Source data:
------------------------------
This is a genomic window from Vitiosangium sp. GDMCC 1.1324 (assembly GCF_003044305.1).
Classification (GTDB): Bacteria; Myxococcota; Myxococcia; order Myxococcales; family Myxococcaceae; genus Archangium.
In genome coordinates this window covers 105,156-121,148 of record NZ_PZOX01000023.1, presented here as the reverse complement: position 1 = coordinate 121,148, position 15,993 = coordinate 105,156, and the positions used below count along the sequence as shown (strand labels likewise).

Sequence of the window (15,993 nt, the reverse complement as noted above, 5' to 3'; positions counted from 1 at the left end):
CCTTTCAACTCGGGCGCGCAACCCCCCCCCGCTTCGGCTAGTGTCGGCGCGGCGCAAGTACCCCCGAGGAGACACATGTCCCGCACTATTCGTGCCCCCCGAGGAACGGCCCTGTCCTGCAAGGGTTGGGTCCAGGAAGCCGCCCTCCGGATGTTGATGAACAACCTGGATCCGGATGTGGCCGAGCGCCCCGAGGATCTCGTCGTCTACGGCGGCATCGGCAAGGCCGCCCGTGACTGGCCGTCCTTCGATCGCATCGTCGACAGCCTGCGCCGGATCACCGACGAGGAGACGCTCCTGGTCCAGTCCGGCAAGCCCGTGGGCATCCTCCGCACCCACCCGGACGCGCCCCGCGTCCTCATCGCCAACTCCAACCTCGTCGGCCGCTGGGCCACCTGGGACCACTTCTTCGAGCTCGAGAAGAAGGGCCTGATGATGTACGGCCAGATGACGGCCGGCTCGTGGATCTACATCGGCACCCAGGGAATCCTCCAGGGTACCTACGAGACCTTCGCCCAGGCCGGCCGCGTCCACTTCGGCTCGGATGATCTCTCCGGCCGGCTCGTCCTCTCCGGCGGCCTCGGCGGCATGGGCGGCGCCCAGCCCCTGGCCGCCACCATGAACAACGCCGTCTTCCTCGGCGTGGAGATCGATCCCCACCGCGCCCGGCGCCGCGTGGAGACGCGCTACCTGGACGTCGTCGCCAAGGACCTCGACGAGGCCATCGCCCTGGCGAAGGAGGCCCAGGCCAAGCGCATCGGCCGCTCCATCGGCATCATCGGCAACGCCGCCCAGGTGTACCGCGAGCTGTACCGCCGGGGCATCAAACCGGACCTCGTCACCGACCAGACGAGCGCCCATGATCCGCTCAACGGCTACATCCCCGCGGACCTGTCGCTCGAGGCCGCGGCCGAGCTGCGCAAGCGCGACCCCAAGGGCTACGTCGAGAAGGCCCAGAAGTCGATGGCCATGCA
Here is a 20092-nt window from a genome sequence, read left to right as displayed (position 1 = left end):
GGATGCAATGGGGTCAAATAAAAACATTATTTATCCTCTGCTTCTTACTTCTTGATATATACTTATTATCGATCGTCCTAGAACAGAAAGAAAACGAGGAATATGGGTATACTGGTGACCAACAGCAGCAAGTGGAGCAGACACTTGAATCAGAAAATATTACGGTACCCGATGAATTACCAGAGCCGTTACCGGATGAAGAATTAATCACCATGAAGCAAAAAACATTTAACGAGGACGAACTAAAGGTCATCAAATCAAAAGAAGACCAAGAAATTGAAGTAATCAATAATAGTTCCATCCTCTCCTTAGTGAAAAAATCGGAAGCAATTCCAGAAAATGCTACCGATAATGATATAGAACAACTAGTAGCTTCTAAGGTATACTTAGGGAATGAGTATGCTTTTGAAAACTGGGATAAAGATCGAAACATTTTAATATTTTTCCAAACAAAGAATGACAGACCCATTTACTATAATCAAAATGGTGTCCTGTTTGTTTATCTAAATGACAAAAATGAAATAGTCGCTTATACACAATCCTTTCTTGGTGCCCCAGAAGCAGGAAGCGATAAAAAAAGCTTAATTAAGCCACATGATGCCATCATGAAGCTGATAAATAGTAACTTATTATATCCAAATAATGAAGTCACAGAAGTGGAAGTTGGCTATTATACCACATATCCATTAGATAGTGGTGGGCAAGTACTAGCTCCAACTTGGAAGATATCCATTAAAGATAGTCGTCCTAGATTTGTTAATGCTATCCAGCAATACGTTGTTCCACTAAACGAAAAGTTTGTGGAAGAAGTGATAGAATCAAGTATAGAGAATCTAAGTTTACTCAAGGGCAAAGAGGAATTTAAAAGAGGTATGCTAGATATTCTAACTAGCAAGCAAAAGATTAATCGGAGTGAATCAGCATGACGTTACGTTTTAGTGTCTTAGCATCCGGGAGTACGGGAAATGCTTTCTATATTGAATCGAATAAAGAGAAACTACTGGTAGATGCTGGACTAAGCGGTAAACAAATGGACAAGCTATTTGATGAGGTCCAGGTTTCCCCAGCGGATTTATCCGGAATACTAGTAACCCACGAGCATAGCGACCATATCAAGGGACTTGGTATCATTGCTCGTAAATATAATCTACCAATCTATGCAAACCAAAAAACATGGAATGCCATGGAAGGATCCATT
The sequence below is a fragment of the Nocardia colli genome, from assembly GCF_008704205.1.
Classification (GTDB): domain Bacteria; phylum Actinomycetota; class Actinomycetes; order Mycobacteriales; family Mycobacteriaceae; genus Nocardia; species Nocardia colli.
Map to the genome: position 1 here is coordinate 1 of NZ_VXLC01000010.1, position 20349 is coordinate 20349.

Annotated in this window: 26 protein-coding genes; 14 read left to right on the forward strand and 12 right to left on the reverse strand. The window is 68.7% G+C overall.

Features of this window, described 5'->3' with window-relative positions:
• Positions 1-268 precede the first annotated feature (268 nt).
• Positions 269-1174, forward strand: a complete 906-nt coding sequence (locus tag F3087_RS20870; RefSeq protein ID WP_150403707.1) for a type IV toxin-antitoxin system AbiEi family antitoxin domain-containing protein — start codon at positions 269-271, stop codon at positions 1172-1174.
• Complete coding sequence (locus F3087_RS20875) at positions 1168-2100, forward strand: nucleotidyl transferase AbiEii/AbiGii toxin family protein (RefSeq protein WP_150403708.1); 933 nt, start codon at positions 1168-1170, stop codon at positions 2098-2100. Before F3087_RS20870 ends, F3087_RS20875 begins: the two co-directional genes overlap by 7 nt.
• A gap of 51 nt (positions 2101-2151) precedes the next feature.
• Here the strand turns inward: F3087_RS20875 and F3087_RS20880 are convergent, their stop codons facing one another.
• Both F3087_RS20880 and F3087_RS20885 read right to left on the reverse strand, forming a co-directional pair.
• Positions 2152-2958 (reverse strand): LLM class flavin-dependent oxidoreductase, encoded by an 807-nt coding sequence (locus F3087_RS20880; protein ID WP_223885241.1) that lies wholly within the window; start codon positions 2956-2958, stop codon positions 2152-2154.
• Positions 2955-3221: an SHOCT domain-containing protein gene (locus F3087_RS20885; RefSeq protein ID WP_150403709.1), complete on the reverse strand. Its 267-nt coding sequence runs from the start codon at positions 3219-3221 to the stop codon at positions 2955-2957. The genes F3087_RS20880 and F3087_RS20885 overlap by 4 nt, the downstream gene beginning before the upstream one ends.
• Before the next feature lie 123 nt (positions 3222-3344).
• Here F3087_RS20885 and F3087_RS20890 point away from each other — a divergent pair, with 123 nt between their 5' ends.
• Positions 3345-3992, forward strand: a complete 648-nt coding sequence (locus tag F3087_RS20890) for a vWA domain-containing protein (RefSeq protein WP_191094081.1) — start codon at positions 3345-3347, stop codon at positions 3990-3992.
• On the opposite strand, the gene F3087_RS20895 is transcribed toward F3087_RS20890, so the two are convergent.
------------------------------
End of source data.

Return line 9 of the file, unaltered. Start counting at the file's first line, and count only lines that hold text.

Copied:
Classification (GTDB): domain Bacteria; phylum Actinomycetota; class Actinomycetes; order Mycobacteriales; family Mycobacteriaceae; genus Nocardia; species Nocardia colli.